Why attend church?

“Why should I attend church?” This question came up at a recent pastor’s gathering. We discussed how we would answer someone if they posed the question. Here’s a few of the reasons we came up with:

  • The church is God’s instrument to reach the world.
  • Hebrews 10:24-25 commands us not to neglect meeting together.
  • The “one another” commands of the New Testament are hard to practice if you are by yourself.
  • As members of the Body of Christ, we have a mutual responsibility to one another.
  • Christianity is meant to be lived corporately, not just individually.

In addition, this article by Peter Adam gives “11 Reasons Why You Need to Belong to a Church.”

 
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Posted by on October 9, 2019 in Church, Scripture

 
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Sign of the times

 
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Posted by on September 9, 2019 in Church, Photos

 

Cell phones and the Call of God

This notice can now be found in French churches:

En entrant dans cette église, il est possible que vous entendiez l’appel de Dieu. Par contre, il n’est pas susceptible de vous contacter par téléphone. Merci d’avoir éteint votre téléphone. Si vous souhaitez parler à Dieu, entrez, choisissez un endroit tranquille et parle lui. Si vous souhaitez le voir, envoyez-lui un SMS en conduisant.

Translation: It is possible that on entering this church, you may hear the Call of God. On the other hand, it is not likely that he will contact you by phone. Thank you for turning off your phone. If you would like to talk to God, come in, choose a quiet place, and talk to him. If you would like to see him, send him a text while driving.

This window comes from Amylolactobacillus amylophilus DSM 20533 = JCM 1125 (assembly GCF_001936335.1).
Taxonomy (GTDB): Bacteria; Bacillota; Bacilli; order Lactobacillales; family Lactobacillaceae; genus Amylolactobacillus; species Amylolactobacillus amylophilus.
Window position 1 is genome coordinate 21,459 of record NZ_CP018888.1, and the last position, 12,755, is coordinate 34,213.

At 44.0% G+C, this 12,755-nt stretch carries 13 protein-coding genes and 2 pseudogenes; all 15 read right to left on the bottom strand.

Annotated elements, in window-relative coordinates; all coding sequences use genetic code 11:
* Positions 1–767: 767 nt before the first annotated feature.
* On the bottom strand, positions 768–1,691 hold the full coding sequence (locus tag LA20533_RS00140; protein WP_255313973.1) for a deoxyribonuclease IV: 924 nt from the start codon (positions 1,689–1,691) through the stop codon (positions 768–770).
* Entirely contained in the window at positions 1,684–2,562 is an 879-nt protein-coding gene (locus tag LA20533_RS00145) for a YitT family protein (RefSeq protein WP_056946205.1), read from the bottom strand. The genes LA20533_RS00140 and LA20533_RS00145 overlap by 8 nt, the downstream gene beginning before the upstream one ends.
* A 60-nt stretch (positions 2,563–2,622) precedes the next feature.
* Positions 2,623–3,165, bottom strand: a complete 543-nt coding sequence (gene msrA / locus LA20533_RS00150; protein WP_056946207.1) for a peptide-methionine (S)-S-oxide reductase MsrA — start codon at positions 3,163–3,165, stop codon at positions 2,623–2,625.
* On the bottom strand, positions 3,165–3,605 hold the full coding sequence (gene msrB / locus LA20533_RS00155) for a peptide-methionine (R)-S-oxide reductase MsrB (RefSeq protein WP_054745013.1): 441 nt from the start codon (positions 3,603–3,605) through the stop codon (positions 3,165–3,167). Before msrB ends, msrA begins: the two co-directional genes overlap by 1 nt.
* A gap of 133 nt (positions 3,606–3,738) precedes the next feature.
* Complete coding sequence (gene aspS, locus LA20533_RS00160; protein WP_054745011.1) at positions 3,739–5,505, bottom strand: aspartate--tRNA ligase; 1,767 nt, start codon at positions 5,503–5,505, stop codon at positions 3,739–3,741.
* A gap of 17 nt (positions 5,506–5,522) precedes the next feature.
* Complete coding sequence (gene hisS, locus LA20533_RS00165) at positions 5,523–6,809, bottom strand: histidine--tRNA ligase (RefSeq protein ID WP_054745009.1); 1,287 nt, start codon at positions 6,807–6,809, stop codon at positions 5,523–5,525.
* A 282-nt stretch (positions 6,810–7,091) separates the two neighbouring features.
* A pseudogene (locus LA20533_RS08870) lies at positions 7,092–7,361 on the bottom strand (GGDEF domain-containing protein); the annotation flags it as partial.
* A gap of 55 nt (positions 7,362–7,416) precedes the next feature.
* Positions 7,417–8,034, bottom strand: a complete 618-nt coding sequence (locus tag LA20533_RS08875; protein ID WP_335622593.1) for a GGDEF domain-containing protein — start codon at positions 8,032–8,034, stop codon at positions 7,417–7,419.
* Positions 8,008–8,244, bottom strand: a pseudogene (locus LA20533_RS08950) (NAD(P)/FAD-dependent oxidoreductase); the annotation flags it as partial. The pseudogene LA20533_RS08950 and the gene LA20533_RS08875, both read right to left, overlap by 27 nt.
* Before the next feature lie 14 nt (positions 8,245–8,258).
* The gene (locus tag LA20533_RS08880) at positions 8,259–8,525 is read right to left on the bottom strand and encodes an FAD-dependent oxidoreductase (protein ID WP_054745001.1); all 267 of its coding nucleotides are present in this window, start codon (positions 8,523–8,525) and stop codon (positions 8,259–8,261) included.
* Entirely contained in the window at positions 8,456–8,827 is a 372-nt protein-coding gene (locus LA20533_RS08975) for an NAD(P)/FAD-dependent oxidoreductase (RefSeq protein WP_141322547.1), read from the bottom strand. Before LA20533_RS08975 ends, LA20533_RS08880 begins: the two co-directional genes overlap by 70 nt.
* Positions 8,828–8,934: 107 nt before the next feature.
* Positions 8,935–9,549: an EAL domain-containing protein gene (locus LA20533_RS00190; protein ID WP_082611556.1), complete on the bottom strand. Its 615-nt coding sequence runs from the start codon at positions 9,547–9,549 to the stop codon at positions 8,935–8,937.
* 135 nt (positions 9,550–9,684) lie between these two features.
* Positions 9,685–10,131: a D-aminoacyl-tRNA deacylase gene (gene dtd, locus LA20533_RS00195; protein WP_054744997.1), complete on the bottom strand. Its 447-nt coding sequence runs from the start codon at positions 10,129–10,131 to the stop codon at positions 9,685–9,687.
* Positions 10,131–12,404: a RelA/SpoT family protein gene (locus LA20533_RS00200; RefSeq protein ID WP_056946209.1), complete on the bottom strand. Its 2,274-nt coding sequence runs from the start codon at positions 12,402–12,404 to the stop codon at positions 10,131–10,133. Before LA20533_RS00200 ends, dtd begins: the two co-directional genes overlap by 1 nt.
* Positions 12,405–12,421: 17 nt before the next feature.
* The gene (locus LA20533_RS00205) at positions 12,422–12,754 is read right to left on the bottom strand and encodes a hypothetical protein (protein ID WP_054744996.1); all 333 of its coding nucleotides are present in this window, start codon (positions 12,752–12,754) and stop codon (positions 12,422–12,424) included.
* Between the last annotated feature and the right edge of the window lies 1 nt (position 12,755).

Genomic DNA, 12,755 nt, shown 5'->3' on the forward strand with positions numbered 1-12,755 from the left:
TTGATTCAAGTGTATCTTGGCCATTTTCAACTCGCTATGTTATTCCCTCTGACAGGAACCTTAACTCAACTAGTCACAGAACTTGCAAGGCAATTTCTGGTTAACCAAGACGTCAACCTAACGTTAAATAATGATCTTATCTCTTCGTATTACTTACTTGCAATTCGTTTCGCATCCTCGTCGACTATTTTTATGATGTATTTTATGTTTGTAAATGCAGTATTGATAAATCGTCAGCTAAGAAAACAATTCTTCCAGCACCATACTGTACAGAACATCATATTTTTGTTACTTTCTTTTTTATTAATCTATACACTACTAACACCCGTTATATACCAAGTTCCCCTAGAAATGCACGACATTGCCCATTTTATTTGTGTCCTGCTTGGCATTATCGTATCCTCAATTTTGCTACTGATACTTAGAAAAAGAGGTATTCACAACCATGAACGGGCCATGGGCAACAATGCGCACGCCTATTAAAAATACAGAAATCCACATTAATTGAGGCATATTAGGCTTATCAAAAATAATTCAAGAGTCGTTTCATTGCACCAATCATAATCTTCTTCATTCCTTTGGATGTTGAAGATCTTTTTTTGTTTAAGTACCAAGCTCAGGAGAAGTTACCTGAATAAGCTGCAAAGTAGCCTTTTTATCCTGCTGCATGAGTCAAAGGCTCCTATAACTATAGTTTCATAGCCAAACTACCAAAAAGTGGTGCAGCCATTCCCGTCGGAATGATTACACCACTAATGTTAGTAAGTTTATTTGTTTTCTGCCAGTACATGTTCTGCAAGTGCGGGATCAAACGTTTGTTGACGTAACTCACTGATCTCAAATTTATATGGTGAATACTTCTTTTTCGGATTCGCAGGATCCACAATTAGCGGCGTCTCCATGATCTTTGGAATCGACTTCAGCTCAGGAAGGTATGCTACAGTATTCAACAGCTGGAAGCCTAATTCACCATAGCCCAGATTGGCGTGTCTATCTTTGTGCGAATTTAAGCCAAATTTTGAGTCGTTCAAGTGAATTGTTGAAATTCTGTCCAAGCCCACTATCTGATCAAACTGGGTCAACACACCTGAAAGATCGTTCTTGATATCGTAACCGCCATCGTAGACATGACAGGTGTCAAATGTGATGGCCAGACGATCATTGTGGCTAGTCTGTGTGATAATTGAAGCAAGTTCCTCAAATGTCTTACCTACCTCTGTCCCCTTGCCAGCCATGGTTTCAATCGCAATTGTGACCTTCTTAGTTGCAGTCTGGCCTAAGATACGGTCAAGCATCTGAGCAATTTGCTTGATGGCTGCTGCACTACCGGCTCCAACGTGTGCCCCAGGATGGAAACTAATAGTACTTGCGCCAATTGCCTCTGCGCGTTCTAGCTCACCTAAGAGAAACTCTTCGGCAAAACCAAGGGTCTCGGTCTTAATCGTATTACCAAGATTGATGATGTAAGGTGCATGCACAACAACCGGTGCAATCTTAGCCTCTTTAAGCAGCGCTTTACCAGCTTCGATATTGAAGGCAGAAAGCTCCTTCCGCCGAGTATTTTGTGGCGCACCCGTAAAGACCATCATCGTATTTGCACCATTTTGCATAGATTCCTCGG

(Thanks to Barb S for posting this on Facebook)

 
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Posted by on August 14, 2019 in Church, Culture

 

Coming this fall to First Central

Below is a letter mailed out to the congregation of First Central Bible Church profiling four events and programs coming this fall to the church.

 

Moscow Conference 2019 – July update

Dear friends,

Thanks for praying for the preparations for the October Moscow conference. Because of your prayers and generosity, the trip is now fully funded. We’ve purchased our tickets and made our hotel reservations.

As on previous trips, Carol and I will be working with John & Naomi Musgrave, missionaries sent out and supported by Crossroads Bible Church in Bellevue, WA. We will also be joined by Marc Fournier. Both John & Marc were elders at Crossroads when I was on staff at the church and we have worked together previously.